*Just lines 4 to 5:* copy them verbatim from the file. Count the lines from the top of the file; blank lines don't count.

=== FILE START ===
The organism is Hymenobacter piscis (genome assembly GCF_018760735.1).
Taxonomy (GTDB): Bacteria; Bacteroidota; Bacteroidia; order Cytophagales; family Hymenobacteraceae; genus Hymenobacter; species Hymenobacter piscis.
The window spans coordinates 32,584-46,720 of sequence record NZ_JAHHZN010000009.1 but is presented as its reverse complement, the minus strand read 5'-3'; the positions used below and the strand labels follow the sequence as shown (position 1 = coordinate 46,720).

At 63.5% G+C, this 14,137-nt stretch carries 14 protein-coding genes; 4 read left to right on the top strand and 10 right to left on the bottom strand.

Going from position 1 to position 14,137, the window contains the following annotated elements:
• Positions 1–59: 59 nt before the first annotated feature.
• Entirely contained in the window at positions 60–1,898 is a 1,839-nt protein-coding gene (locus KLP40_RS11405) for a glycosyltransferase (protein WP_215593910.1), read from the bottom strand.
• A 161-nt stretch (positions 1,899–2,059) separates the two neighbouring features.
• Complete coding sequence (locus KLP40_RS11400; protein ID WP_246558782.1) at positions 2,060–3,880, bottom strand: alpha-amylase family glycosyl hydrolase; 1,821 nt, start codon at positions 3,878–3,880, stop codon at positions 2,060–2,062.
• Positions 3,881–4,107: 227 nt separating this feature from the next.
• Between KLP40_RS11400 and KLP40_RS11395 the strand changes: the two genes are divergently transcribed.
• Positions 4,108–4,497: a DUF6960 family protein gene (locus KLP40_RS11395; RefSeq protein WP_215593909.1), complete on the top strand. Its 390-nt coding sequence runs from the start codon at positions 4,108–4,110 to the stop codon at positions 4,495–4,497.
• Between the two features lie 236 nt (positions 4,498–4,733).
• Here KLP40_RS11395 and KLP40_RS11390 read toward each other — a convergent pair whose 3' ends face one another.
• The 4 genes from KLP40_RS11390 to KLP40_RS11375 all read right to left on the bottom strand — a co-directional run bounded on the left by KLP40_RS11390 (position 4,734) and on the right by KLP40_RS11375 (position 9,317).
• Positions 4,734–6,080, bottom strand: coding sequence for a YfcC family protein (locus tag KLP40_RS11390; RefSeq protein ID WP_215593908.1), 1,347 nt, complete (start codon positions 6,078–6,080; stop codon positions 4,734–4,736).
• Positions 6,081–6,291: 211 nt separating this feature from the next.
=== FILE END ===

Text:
At 63.5% G+C, this 14,137-nt stretch carries 14 protein-coding genes; 4 read left to right on the top strand and 10 right to left on the bottom strand.

Going from position 1 to position 14,137, the window contains the following annotated elements: